SINGAPORE - Former presidential candidate Tan Kin Lian has praised the "excellent recommendation" put forth by the Constitutional Commission to do away with an elected presidency.
In a Facebook post on Thursday (Sept 8), Mr Tan, a candidate in the 2011 presidential election, wrote: "The Constitutional Commission has recommended, as an option, a return to the appointed President to carry out ceremonial function. The custodial function is to be handled by a body of experts that acts as a second chamber in our governance.
"This is an excellent recommendation. I agree with it," said Mr Tan, 68.
The commission's report, which was released on Wednesday, proposed that the Government consider "unbundling" the two functions as a way to resolve the tension between the symbolic and custodial roles of the President.
By doing away with elections and having Parliament appoint the head of state, it said the President could focus on the historic role of being a symbolic, unifying figure for the nation.
A group of appointed experts would then take over the President's custodial role of safeguarding the reserves and the integrity of the Public Service.
This suggestion was first mooted by Raffles Medical Group executive chairman Loo Choon Yong and his brother, lawyer Choon Chiaw, during a public hearing held by the commission in May.
However, Prime Minister Lee Hsien Loong has said it would be difficult for a President to exercise custodial powers, and veto proposals by the Government, without an electoral mandate.
In a letter on Wednesday to Chief Justice Sundaresh Menon, who led the commission, PM Lee wrote: "While I appreciate the Commission's reasons for this suggestion, as the Government has pointed out even when the scheme was first conceived, it would be difficult for a President to exercise custodial powers over the reserves and public service appointments, and veto proposals by the Government, without an electoral mandate."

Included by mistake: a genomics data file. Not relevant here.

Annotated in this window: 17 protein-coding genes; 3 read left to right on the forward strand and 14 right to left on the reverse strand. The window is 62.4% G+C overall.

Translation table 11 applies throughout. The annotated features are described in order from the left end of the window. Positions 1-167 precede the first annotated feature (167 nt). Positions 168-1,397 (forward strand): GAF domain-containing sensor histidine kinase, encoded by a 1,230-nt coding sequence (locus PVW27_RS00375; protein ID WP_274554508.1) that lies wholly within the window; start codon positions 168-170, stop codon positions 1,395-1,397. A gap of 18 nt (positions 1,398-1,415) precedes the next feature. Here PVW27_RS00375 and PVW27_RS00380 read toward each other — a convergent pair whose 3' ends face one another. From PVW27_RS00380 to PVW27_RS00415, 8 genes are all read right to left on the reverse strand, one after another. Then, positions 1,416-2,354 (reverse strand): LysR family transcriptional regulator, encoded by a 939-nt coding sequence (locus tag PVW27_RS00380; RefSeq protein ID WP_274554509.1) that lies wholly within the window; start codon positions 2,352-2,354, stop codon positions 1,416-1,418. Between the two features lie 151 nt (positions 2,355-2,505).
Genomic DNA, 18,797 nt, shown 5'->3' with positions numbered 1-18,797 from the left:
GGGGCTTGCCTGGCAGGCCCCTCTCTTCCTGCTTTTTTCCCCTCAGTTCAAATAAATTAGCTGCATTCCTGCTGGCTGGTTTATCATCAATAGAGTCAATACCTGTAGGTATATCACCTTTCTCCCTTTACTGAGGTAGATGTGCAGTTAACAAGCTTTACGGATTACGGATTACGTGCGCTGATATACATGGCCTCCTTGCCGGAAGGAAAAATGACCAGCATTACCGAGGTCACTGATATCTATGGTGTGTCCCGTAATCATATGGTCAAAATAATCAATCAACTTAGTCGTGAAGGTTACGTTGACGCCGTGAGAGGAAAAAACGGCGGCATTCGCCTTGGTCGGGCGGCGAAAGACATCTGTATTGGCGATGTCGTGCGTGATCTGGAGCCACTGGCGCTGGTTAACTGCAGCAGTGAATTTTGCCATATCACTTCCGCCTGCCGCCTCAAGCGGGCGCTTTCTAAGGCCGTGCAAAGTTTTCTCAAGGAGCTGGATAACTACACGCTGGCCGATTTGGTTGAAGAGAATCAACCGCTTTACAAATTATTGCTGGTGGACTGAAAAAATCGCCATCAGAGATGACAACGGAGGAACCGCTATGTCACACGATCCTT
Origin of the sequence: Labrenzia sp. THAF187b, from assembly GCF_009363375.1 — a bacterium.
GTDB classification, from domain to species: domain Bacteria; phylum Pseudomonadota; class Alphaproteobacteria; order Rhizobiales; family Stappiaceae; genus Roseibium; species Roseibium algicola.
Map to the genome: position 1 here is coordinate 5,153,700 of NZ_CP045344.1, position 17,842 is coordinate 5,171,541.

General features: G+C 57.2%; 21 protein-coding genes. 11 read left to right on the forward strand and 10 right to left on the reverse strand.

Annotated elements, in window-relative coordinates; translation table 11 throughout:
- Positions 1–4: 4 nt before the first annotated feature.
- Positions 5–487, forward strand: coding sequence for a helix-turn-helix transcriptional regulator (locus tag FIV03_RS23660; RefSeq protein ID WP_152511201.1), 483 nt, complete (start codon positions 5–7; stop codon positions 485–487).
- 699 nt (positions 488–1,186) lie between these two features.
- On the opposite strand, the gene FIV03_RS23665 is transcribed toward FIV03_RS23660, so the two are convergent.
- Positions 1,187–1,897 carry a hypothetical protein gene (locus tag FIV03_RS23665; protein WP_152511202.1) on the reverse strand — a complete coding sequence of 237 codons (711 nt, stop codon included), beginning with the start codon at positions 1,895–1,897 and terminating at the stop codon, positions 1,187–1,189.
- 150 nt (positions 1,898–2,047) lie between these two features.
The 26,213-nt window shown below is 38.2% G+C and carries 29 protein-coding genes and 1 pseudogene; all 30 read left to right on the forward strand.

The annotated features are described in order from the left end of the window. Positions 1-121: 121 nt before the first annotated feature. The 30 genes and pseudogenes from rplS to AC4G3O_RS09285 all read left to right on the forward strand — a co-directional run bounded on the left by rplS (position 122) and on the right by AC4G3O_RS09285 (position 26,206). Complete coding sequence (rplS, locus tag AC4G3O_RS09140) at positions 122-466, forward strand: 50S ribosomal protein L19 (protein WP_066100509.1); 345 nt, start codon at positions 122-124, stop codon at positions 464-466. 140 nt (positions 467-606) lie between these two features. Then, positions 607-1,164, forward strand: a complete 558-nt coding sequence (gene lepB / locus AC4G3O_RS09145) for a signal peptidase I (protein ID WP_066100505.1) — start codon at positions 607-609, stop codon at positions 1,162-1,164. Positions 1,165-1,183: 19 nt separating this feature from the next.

Mr Tan, in his Facebook post, said he disagreed with PM Lee and labelled the elected presidency - introduced in 1991 - as a "badly conceived idea in the first place".
"We have already wasted too much resources and energy in trying to develop the 'elected president' system. We should recognise that it will never work and go back to the previous system, with the modification suggested by the commission," he added.
Mr Tan, the former head of insurance cooperative at NTUC Income, stood in the 2011 presidential election against Dr Tony Tan Keng Yam, former MP Tan Cheng Bock and former civil servant Tan Jee Say.
He garnered the least number of votes (4.9 per cent) at the polls, which Dr Tony Tan won with 35.2 per cent of the vote.
Mr Tan, along with Dr Tony Tan, will likely qualify for next year's presidential election should the Government implement the changes to the election's eligibility criteria proposed by the commission.
The commission recommended raising the bar to ensure candidates have the necessary experience and expertise to safeguard the country's reserves.
Among other things, they must have been, for at least six years, the most senior executive of a company with up to $500 million in shareholders' equity.
Mr Tan was head of NTUC Income from 1977 to 2007. According to its 2015 annual report, it had some $2.6 billion in equity as at Dec 31 last year. He now runs his own consultancy.